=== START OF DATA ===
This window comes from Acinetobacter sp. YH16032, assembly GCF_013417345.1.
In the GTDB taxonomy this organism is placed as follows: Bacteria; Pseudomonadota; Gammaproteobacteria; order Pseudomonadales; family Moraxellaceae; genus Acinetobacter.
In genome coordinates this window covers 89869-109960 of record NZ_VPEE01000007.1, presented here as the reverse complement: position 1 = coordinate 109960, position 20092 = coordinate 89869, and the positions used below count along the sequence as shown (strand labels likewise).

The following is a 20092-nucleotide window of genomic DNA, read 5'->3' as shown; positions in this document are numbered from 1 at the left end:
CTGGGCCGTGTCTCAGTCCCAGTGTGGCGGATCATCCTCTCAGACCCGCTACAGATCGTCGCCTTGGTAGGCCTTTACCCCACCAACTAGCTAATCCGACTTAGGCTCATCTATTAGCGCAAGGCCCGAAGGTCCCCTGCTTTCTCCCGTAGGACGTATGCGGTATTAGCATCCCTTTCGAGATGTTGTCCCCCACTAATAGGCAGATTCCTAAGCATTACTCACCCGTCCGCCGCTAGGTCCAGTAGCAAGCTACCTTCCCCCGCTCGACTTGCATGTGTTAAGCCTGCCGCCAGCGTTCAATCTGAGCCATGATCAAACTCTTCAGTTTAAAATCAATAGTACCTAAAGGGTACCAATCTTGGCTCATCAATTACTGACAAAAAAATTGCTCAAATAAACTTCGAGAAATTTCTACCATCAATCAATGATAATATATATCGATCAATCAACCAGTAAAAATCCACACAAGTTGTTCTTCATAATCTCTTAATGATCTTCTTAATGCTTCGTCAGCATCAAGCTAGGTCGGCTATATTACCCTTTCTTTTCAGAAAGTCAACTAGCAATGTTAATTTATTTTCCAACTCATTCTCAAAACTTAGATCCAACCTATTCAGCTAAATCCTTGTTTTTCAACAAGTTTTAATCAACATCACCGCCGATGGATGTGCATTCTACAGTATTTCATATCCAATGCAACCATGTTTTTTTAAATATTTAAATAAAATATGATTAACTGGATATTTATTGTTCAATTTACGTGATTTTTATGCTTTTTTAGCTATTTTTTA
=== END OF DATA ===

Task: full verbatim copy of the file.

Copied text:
This window comes from Acinetobacter sp. YH16032, assembly GCF_013417345.1.
In the GTDB taxonomy this organism is placed as follows: Bacteria; Pseudomonadota; Gammaproteobacteria; order Pseudomonadales; family Moraxellaceae; genus Acinetobacter.
In genome coordinates this window covers 89869-109960 of record NZ_VPEE01000007.1, presented here as the reverse complement: position 1 = coordinate 109960, position 20092 = coordinate 89869, and the positions used below count along the sequence as shown (strand labels likewise).

The following is a 20092-nucleotide window of genomic DNA, read 5'->3' as shown; positions in this document are numbered from 1 at the left end:
CTGGGCCGTGTCTCAGTCCCAGTGTGGCGGATCATCCTCTCAGACCCGCTACAGATCGTCGCCTTGGTAGGCCTTTACCCCACCAACTAGCTAATCCGACTTAGGCTCATCTATTAGCGCAAGGCCCGAAGGTCCCCTGCTTTCTCCCGTAGGACGTATGCGGTATTAGCATCCCTTTCGAGATGTTGTCCCCCACTAATAGGCAGATTCCTAAGCATTACTCACCCGTCCGCCGCTAGGTCCAGTAGCAAGCTACCTTCCCCCGCTCGACTTGCATGTGTTAAGCCTGCCGCCAGCGTTCAATCTGAGCCATGATCAAACTCTTCAGTTTAAAATCAATAGTACCTAAAGGGTACCAATCTTGGCTCATCAATTACTGACAAAAAAATTGCTCAAATAAACTTCGAGAAATTTCTACCATCAATCAATGATAATATATATCGATCAATCAACCAGTAAAAATCCACACAAGTTGTTCTTCATAATCTCTTAATGATCTTCTTAATGCTTCGTCAGCATCAAGCTAGGTCGGCTATATTACCCTTTCTTTTCAGAAAGTCAACTAGCAATGTTAATTTATTTTCCAACTCATTCTCAAAACTTAGATCCAACCTATTCAGCTAAATCCTTGTTTTTCAACAAGTTTTAATCAACATCACCGCCGATGGATGTGCATTCTACAGTATTTCATATCCAATGCAACCATGTTTTTTTAAATATTTAAATAAAATATGATTAACTGGATATTTATTGTTCAATTTACGTGATTTTTATGCTTTTTTAGCTATTTTTTA